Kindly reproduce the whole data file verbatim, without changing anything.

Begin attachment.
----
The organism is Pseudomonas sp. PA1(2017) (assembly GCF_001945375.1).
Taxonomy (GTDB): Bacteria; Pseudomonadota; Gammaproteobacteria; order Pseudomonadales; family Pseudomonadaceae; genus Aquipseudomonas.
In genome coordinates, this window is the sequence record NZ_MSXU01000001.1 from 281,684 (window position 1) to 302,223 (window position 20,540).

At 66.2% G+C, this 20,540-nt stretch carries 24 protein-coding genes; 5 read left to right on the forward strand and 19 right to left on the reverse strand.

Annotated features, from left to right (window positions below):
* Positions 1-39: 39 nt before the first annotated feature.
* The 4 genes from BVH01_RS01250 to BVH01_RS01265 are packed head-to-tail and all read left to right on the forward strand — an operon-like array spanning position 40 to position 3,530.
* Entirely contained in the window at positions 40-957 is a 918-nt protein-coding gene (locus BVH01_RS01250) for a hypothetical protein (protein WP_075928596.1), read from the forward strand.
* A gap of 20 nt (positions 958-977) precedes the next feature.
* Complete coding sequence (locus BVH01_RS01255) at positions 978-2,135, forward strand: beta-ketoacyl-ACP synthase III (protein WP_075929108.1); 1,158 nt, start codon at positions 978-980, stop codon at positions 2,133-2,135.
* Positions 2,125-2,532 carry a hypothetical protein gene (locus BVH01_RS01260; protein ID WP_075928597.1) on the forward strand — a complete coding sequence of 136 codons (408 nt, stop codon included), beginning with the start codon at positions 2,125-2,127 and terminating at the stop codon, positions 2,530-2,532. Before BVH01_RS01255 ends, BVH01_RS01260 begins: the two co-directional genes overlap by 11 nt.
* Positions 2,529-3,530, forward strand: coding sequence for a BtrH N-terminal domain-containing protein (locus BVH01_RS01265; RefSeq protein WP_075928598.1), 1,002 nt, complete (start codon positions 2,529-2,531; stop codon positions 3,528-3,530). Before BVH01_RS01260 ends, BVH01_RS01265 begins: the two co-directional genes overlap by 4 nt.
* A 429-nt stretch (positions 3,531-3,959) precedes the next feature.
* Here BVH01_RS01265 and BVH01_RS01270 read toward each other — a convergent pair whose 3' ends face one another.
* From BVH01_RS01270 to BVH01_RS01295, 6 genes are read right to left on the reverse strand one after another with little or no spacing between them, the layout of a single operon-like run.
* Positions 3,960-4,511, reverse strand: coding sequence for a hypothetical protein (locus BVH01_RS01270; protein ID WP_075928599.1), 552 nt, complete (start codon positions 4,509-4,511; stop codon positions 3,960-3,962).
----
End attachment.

The organism is Pseudomonas sp. PA1(2017) (assembly GCF_001945375.1).
Taxonomy (GTDB): Bacteria; Pseudomonadota; Gammaproteobacteria; order Pseudomonadales; family Pseudomonadaceae; genus Aquipseudomonas.
In genome coordinates, this window is the sequence record NZ_MSXU01000001.1 from 281,684 (window position 1) to 302,223 (window position 20,540).

At 66.2% G+C, this 20,540-nt stretch carries 24 protein-coding genes; 5 read left to right on the forward strand and 19 right to left on the reverse strand.

Annotated features, from left to right (window positions below):
* Positions 1-39: 39 nt before the first annotated feature.
* The 4 genes from BVH01_RS01250 to BVH01_RS01265 are packed head-to-tail and all read left to right on the forward strand — an operon-like array spanning position 40 to position 3,530.
* Entirely contained in the window at positions 40-957 is a 918-nt protein-coding gene (locus BVH01_RS01250) for a hypothetical protein (protein WP_075928596.1), read from the forward strand.
* A gap of 20 nt (positions 958-977) precedes the next feature.
* Complete coding sequence (locus BVH01_RS01255) at positions 978-2,135, forward strand: beta-ketoacyl-ACP synthase III (protein WP_075929108.1); 1,158 nt, start codon at positions 978-980, stop codon at positions 2,133-2,135.
* Positions 2,125-2,532 carry a hypothetical protein gene (locus BVH01_RS01260; protein ID WP_075928597.1) on the forward strand — a complete coding sequence of 136 codons (408 nt, stop codon included), beginning with the start codon at positions 2,125-2,127 and terminating at the stop codon, positions 2,530-2,532. Before BVH01_RS01255 ends, BVH01_RS01260 begins: the two co-directional genes overlap by 11 nt.
* Positions 2,529-3,530, forward strand: coding sequence for a BtrH N-terminal domain-containing protein (locus BVH01_RS01265; RefSeq protein WP_075928598.1), 1,002 nt, complete (start codon positions 2,529-2,531; stop codon positions 3,528-3,530). Before BVH01_RS01260 ends, BVH01_RS01265 begins: the two co-directional genes overlap by 4 nt.
* A 429-nt stretch (positions 3,531-3,959) precedes the next feature.
* Here BVH01_RS01265 and BVH01_RS01270 read toward each other — a convergent pair whose 3' ends face one another.
* From BVH01_RS01270 to BVH01_RS01295, 6 genes are read right to left on the reverse strand one after another with little or no spacing between them, the layout of a single operon-like run.
* Positions 3,960-4,511, reverse strand: coding sequence for a hypothetical protein (locus BVH01_RS01270; protein ID WP_075928599.1), 552 nt, complete (start codon positions 4,509-4,511; stop codon positions 3,960-3,962).